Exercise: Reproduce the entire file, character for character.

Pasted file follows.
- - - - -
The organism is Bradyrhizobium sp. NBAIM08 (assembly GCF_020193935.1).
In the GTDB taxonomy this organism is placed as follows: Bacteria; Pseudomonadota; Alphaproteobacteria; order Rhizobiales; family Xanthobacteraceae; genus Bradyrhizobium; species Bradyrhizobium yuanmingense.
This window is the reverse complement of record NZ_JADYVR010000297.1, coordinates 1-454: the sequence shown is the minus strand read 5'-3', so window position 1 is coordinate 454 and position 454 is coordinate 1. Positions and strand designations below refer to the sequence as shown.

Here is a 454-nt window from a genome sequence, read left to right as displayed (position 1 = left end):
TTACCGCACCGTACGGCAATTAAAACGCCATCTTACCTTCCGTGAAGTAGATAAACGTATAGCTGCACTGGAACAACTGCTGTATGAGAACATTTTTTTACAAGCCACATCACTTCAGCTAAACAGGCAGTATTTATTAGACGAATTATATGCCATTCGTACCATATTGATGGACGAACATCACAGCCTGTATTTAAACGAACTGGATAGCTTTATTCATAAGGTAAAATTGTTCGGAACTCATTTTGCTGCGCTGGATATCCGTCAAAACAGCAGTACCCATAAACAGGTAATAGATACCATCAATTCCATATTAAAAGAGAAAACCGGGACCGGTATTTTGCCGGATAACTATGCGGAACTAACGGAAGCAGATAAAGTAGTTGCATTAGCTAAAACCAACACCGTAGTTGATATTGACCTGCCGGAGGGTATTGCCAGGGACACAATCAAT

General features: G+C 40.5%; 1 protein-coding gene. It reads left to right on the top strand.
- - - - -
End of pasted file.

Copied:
The organism is Bradyrhizobium sp. NBAIM08 (assembly GCF_020193935.1).
In the GTDB taxonomy this organism is placed as follows: Bacteria; Pseudomonadota; Alphaproteobacteria; order Rhizobiales; family Xanthobacteraceae; genus Bradyrhizobium; species Bradyrhizobium yuanmingense.
This window is the reverse complement of record NZ_JADYVR010000297.1, coordinates 1-454: the sequence shown is the minus strand read 5'-3', so window position 1 is coordinate 454 and position 454 is coordinate 1. Positions and strand designations below refer to the sequence as shown.

Here is a 454-nt window from a genome sequence, read left to right as displayed (position 1 = left end):
TTACCGCACCGTACGGCAATTAAAACGCCATCTTACCTTCCGTGAAGTAGATAAACGTATAGCTGCACTGGAACAACTGCTGTATGAGAACATTTTTTTACAAGCCACATCACTTCAGCTAAACAGGCAGTATTTATTAGACGAATTATATGCCATTCGTACCATATTGATGGACGAACATCACAGCCTGTATTTAAACGAACTGGATAGCTTTATTCATAAGGTAAAATTGTTCGGAACTCATTTTGCTGCGCTGGATATCCGTCAAAACAGCAGTACCCATAAACAGGTAATAGATACCATCAATTCCATATTAAAAGAGAAAACCGGGACCGGTATTTTGCCGGATAACTATGCGGAACTAACGGAAGCAGATAAAGTAGTTGCATTAGCTAAAACCAACACCGTAGTTGATATTGACCTGCCGGAGGGTATTGCCAGGGACACAATCAAT

General features: G+C 40.5%; 1 protein-coding gene. It reads left to right on the top strand.